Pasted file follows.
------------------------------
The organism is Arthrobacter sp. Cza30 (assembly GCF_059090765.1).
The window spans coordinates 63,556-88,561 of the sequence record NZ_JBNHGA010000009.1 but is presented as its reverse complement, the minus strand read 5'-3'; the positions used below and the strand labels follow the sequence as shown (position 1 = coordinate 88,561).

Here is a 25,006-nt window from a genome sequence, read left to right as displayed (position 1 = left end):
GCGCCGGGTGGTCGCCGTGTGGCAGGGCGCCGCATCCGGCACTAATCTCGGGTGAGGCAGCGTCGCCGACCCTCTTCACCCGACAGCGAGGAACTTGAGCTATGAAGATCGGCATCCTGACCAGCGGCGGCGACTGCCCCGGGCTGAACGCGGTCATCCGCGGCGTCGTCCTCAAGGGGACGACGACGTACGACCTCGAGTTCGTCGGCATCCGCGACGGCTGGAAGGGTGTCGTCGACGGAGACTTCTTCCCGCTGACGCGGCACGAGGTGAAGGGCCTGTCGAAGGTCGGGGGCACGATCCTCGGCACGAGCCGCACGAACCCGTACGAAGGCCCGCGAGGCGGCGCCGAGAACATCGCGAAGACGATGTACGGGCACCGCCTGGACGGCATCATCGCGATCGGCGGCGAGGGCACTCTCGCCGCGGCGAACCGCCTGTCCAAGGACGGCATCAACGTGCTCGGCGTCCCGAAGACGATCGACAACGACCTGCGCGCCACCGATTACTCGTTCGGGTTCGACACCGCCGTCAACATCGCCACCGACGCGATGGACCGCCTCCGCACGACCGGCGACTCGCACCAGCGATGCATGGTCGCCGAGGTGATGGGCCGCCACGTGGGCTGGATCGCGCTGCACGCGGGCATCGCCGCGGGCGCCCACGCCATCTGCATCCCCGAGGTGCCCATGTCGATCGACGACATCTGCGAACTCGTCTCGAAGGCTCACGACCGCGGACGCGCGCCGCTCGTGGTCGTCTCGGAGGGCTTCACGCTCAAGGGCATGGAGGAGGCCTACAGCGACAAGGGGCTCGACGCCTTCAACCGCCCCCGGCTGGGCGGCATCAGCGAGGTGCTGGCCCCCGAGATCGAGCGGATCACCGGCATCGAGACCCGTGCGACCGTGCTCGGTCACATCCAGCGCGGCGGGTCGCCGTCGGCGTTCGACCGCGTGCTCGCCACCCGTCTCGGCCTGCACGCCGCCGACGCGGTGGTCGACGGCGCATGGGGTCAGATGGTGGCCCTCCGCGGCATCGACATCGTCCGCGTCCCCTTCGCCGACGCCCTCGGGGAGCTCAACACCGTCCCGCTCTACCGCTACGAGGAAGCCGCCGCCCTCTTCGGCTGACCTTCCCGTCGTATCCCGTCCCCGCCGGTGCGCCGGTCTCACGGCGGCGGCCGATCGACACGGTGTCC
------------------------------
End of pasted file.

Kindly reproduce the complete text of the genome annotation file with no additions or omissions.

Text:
The organism is Arthrobacter sp. Cza30 (assembly GCF_059090765.1).
The window spans coordinates 63,556-88,561 of the sequence record NZ_JBNHGA010000009.1 but is presented as its reverse complement, the minus strand read 5'-3'; the positions used below and the strand labels follow the sequence as shown (position 1 = coordinate 88,561).

Here is a 25,006-nt window from a genome sequence, read left to right as displayed (position 1 = left end):
GCGCCGGGTGGTCGCCGTGTGGCAGGGCGCCGCATCCGGCACTAATCTCGGGTGAGGCAGCGTCGCCGACCCTCTTCACCCGACAGCGAGGAACTTGAGCTATGAAGATCGGCATCCTGACCAGCGGCGGCGACTGCCCCGGGCTGAACGCGGTCATCCGCGGCGTCGTCCTCAAGGGGACGACGACGTACGACCTCGAGTTCGTCGGCATCCGCGACGGCTGGAAGGGTGTCGTCGACGGAGACTTCTTCCCGCTGACGCGGCACGAGGTGAAGGGCCTGTCGAAGGTCGGGGGCACGATCCTCGGCACGAGCCGCACGAACCCGTACGAAGGCCCGCGAGGCGGCGCCGAGAACATCGCGAAGACGATGTACGGGCACCGCCTGGACGGCATCATCGCGATCGGCGGCGAGGGCACTCTCGCCGCGGCGAACCGCCTGTCCAAGGACGGCATCAACGTGCTCGGCGTCCCGAAGACGATCGACAACGACCTGCGCGCCACCGATTACTCGTTCGGGTTCGACACCGCCGTCAACATCGCCACCGACGCGATGGACCGCCTCCGCACGACCGGCGACTCGCACCAGCGATGCATGGTCGCCGAGGTGATGGGCCGCCACGTGGGCTGGATCGCGCTGCACGCGGGCATCGCCGCGGGCGCCCACGCCATCTGCATCCCCGAGGTGCCCATGTCGATCGACGACATCTGCGAACTCGTCTCGAAGGCTCACGACCGCGGACGCGCGCCGCTCGTGGTCGTCTCGGAGGGCTTCACGCTCAAGGGCATGGAGGAGGCCTACAGCGACAAGGGGCTCGACGCCTTCAACCGCCCCCGGCTGGGCGGCATCAGCGAGGTGCTGGCCCCCGAGATCGAGCGGATCACCGGCATCGAGACCCGTGCGACCGTGCTCGGTCACATCCAGCGCGGCGGGTCGCCGTCGGCGTTCGACCGCGTGCTCGCCACCCGTCTCGGCCTGCACGCCGCCGACGCGGTGGTCGACGGCGCATGGGGTCAGATGGTGGCCCTCCGCGGCATCGACATCGTCCGCGTCCCCTTCGCCGACGCCCTCGGGGAGCTCAACACCGTCCCGCTCTACCGCTACGAGGAAGCCGCCGCCCTCTTCGGCTGACCTTCCCGTCGTATCCCGTCCCCGCCGGTGCGCCGGTCTCACGGCGGCGGCCGATCGACACGGTGTCC